Needs of the Field

Last time (The State of Engagement) I shared some thoughts about the status of community engagement in the nonprofit arts industry. Today I want to offer a few observations about the needs of our field with respect to community engagement. Before I begin I want to be clear that this does not purport to be an exhaustive list but simply some of the things that are most on my mind right now.

  • Understanding/Awareness
    There is a great need for more universal understanding of basic concepts in the means by which arts organizations and the public connect; and by universal, I mean all of our internal stakeholders: artistic staff, administrative staff, and board members. I have written extensively on the need to better understand and differentiate among audience development, audience engagement, and community engagement. The unfortunate conflating of the three creates confusion and inhibits success in any one of them. With respect to community engagement there is little awareness of its potential, principles, and practice. Without significant growth in this area, real change will be extremely limited.
  • Advocacy for Community Engagement
    While it might be hoped that simple understanding and awareness would generate change, the inertial forces in our industry make that unlikely. So, there needs to be a concerted effort to press arts organizations to deeper commitments to their communities. We need to utilize both carrots and sticks–the carrot of broadly perceived indispensability (wouldn’t that be cool!) and the stick of impending obsolescence.
  • Trained Practitioners
    The skills necessary for successful work in community engagement have not been part of the training or experience of most in our field. Opportunities for training, sharing, and mentoring need to expanded.
  • Mission-level Organizational Commitment
    As awareness and understanding lead to support for community engagement, organizations need to make their commitment to it a mission-level priority, not an add-on or afterthought. Otherwise, communities will see the limited efforts for what they are–window dressing. This need not be a commitment that excludes an arts mission but is added in parallel to it or, better, as a more accurate understanding of what an arts mission actually should be: connecting people with art.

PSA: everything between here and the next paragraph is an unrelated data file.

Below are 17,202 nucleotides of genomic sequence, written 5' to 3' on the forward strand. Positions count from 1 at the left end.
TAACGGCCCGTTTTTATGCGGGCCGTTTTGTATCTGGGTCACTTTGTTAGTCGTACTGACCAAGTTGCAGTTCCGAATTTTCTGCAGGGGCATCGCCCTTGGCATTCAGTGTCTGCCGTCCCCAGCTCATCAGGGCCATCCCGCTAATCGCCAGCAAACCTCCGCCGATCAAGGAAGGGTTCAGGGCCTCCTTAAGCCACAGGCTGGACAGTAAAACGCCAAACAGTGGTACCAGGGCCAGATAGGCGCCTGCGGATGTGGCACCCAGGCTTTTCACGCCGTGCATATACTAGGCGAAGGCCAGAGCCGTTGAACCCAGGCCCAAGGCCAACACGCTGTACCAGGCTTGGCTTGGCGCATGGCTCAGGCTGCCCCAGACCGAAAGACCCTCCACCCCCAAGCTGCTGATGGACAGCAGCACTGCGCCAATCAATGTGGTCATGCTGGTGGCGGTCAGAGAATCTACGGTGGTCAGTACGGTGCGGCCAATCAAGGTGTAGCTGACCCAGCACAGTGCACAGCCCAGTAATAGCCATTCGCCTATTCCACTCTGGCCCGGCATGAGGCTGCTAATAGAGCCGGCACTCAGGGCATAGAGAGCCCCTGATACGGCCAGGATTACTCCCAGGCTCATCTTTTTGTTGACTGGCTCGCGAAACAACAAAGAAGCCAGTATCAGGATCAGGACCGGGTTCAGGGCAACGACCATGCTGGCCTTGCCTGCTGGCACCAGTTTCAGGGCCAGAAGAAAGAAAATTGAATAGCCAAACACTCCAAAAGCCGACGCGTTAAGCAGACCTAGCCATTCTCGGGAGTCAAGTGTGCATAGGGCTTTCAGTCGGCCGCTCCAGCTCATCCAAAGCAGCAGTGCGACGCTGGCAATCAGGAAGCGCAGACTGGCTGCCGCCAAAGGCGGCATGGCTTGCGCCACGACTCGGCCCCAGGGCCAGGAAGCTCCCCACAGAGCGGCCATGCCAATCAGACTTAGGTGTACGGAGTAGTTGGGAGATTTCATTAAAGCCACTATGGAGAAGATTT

• Organizational Transformation
    Once the commitment is made, the hard work of transforming the organization from an artcentric to a community-oriented focus must take place. Initially, simple changes in our habits of mind will go a long way in supporting the process. Eventually, though,if an organization is not doing anything differently as a result of its engagement efforts, it’s not focused on the community.

I said at the beginning of my last post that these musings were the result of trying to assess the future of this blog and of ArtsEngaged. I’m clear that there is still much work that needs to be done. We will continue to support all of the points above. But this work must grow. To that end we are creating a network of community engagement practitioners and advocates. For now, it lives as a Facebook group: Become Indispensable. If this work is meaningful to you, join us and invite colleagues to participate as well. (If you are Facebook averse–and we understand that–emails us at CEN@artsengaged.com and we’ll be sure to include you in the festivities.) In addition, ArtsEngaged continues to offer Community Engagement Training to individuals and groups.

One last word. With respect to organizational transformation, I have been pleased to read of the work of Of/By/For All, a movement to assist organizations that have made a substantive commitment to their communities. While it may not be for all organizations–the level of community focus they advocate may be a bit much for some arts organizations, at least at first–it does appear to be a great resource for implementing effective community engagement work.

Engage!

Doug

Photo: Attribution Some rights reserved by archerwl

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